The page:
Sunday, May 5, 2013

Growing rocks

The past week or so has felt more like mid-summer than spring, and so over the weekend I made a good start at putting the vegetable garden in. The peas are planted and four rows of carrots, some greens, broccoli, and a few green beans. There’s still work to be done, of course. Always is with gardening.

Not quite potatoes...
No matter if I’m tilling the soil, planting seeds, or dragging weeds out by their roots, I often get a little ditty stuck in my head while in the garden. It’s something my kids learned at preschool from local musician and environmental educator Barb Desroches, and the refrain goes like this, “Rocks, rocks, rocks. There are rocks all over the earth. There are rocks on the mountain and rocks in the sea, so many rocks to see.” Barb doesn’t mention the rocks in the garden anywhere in her song, but they’re there, nonetheless.

It doesn’t matter how many rocks – from thumb-sized to boulder – I’ve dug and picked and sifted out of the garden the year before, every spring I find a new crop. And that crop seems to grow uninhibitedly through the spring and summer and into the fall. A few years ago while digging for Yukon Golds, I found some Granite State Boulders instead. It took half the afternoon to dig those suckers out, and they were too heavy to pick up, so I rolled them out the garden gate and left them for the tractor.

It’s no wonder, with all these rocks, that New England is crisscrossed by stone walls. The first farmers needed a place to pile all that glacial till – and, I suppose, a way to keep the animals in the pasture. It seems a little crazy that early settlers continued their attempts to farm this rocky soil. It’s tough enough to grow a family garden!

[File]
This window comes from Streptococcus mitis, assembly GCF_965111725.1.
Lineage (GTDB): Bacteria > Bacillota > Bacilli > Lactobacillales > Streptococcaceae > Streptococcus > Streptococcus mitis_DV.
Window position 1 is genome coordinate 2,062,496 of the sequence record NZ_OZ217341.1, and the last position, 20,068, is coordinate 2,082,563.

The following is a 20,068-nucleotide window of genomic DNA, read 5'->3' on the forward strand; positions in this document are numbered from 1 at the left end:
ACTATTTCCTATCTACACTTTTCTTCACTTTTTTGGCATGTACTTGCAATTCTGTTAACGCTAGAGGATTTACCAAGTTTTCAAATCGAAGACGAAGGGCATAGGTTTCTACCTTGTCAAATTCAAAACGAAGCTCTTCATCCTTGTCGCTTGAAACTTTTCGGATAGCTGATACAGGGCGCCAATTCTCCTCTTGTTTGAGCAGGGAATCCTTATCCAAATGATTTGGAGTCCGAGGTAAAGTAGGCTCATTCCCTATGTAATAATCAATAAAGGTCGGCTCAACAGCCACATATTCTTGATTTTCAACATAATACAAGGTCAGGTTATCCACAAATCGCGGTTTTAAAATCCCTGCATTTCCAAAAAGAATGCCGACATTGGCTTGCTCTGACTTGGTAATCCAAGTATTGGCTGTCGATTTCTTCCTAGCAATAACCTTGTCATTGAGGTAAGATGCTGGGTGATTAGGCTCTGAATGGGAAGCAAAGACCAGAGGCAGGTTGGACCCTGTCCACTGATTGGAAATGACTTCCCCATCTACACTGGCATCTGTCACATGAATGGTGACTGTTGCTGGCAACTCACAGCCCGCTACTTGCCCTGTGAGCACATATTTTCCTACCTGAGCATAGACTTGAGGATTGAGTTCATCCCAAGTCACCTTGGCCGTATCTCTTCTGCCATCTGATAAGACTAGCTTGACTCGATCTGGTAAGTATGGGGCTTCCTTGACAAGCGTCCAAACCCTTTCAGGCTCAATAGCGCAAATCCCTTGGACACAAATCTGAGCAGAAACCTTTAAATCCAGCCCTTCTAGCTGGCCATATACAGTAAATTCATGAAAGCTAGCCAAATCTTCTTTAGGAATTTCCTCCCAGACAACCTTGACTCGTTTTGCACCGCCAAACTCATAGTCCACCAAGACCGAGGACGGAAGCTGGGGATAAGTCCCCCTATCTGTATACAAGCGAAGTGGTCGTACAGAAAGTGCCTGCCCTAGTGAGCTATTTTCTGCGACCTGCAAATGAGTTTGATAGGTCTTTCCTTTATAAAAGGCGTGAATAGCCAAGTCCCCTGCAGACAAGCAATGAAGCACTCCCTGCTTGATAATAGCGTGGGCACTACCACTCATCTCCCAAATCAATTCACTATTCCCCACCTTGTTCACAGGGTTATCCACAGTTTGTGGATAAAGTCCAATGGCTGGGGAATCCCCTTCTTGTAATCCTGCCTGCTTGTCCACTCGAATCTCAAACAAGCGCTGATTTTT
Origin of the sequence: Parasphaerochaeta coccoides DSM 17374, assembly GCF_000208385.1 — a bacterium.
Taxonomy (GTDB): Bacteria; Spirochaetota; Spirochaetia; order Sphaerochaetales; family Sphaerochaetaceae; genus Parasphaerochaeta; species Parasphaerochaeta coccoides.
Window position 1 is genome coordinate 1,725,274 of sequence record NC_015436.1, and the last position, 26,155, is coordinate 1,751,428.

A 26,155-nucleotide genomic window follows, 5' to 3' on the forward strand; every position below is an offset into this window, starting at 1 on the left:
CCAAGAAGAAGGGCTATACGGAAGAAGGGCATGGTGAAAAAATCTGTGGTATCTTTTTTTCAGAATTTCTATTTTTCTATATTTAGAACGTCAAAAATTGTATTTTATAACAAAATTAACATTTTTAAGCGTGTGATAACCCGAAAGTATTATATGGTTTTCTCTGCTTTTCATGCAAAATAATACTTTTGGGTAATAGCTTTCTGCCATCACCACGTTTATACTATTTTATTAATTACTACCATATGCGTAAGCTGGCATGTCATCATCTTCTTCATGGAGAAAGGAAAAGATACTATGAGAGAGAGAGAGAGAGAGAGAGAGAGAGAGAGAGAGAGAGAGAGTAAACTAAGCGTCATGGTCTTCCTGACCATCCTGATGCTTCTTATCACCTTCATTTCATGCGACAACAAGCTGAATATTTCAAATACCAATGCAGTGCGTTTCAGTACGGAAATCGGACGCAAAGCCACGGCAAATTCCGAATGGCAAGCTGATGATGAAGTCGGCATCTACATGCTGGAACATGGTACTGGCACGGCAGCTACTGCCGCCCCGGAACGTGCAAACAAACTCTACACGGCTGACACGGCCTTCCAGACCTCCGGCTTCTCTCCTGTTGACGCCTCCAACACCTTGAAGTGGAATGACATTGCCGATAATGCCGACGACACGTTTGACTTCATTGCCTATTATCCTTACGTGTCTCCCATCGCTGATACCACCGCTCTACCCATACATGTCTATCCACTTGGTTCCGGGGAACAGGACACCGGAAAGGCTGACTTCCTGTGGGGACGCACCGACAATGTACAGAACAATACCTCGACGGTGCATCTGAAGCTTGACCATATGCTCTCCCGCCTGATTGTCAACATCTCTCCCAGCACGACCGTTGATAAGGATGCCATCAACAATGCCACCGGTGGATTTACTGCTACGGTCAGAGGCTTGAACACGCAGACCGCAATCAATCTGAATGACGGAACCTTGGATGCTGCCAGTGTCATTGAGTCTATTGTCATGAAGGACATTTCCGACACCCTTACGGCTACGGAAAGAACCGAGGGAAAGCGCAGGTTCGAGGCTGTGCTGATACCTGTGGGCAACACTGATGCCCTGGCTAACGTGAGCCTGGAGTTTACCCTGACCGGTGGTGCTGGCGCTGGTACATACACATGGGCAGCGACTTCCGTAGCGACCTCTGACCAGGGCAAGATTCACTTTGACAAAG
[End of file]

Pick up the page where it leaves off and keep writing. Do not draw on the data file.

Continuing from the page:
Of course, the early folks didn’t have the luxury of a quick drive to the store, regardless of the season, to pick up veggies grown in California or some other faraway place for dinner. What they grew was what they ate. And eating what you’ve grown by your own toil is still satisfying, even if the grocery store is just down the road. There’s just something pleasing, beyond that sun-warmed, fresh taste and superior nutrition, about growing and eating your own vegetables.

I picked more rocks than I care to count from the dirt today, as I placed in the garden the seeds that will grow into this year’s harvest. My feet and fingernails are dirty, my shoulders tinged brown from sun and soil, and it’s a joy to look at my little garden in the back yard and see the neat rows of dirt packed over the tiny seeds.

Sure, there is more rock picking to come this season, and too many weeds to pull and bugs to battle. But each morning, my first gaze will be out the bedroom window at that fenced-in rectangle, where I’ll watch the seeds sprout green from the dark soil, growing higher and fuller, flowering, bearing good food to eat. Unearthing a steady stream of rocks seems a small price to pay for that reward.

Original content by Meghan McCarthy McPhaul, posted on her Blog: Writings from a full life.


  1. Brings a smile to my face.

    I read a narrative by the Bolton (Mass.) Historical society that indicated in some cases the walls were built by itinerant labor, who worked for a meal and a good night's rest.

    1. Thanks, Bill.
      There are some days I would gladly pay in room and board for rock work!
      Hope you had a great winter.